Breckenridge debuts adult-only lacrosse | SummitDaily.com

Breckenridge debuts adult-only lacrosse

Leo Wolfson
Special to the Daily
Breckenridge lacrosse player Tim Farquhar dodges a defender from Denver during the annual Quickstick Lacrosse Tournament in Breckenridge in 2013. For the first time in several years, a group of locals will represent Summit County at the tounament from July 11-12.
Summit Daily file photo |

Summit County adult lacrosse

What: Pick-up lacrosse games and practice

Where: Breckenridge Recreation Center turf field, 800 Airport Rd. in Breckenridge

When: Tuesdays at 7 p.m.

Cost: $5 for pick-up games (cost of July 11-12 tournament TBA)

Pickup games are open to players of any age. Bring a lacrosse stick, pads and cleats. For more info on the Quickstick Men’s Lacrosse Tournament, see www.townofbreckenridge.com.

They say that once you learn how to ride a bike, you never forget. The same can likely be said for just about any other sport.

Every Tuesday night, a group of adults is proving the old adage right with pick-up lacrosse games on the new turf field at the Breckenridge Recreation Center. They weren’t brought together with hopes of winning titles or setting records, but rather came out simply for the rare opportunity to get back into the game.

“I’ve been around for a long time, and I know there’s a lot of players that used to play lacrosse around; but, there’s not a lot of opportunity for these guys to play around here,” said David Morris, of Breckenridge.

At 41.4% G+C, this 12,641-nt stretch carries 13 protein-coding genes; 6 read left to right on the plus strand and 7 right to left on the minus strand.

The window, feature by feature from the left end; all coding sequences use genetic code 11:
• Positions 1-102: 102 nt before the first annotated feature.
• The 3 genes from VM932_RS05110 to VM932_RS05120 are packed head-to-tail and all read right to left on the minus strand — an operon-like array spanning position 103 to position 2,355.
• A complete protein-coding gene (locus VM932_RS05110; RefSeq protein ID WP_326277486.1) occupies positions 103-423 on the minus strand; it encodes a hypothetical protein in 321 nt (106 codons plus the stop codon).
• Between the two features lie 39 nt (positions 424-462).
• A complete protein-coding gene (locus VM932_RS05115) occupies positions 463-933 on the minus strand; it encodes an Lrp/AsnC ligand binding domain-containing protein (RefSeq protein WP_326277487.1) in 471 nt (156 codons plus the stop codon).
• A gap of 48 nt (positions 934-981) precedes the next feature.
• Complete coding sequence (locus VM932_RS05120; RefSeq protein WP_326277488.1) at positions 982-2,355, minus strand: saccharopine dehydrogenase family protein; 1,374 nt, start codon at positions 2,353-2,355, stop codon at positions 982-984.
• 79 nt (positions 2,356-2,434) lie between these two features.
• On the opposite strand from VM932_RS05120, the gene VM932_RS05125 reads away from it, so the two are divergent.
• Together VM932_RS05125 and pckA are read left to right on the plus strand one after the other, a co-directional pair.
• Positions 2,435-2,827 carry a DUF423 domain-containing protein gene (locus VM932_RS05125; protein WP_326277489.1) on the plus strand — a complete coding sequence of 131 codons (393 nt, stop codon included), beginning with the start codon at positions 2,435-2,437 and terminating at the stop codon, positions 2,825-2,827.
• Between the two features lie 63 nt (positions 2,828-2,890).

He played lacrosse at Mary Washington University in Virginia until 2006. His days of playing competitive, high-level lacrosse may be over, but his love for the sport certainly is not. He started organizing the pick-up games in Breck about a month ago as a way for he and other locals to avoid traveling far beyond Summit County just to play.

But, what started as simply wanting to get some guys together to play quickly became much more.

“First day, we had about 12,” he said. “I honestly thought it wasn’t going to work, but then, it came together, and it just got bigger.”

Lacrosse for all

Through word-of-mouth, news of the pick-up games spread, and more players started showed up. Last week saw the highest turnout, drawing more than 20 players at the fields. The games have drawn a wide variety of former players, spread across a wide range of ages and playing experience. But, what they all share is a strong passion for the sport of lacrosse.

“I just love playing — it’s been so long,” said Adam Selmon, a goalie who lives in Breckenridge. “I don’t feel like my stick skills or my feet are anywhere where they used to be, but we’ll get it all back.”

He played lacrosse while growing up in New York, and, like many other players, he hadn’t touched the sport in some time.

“It just seemed like a fun time and a great opportunity to get back into this sport,” said Taylor Scott, another player at the pick-up games. “I hadn’t played since freshman year of college, which was seven years ago, so quite a while.”

Although the pick-up games are friendly, the sight of high-speed shots blurring through goal posts and the loud “thwack” of aggressive stick checks serve as a reminder that the games are still competitive.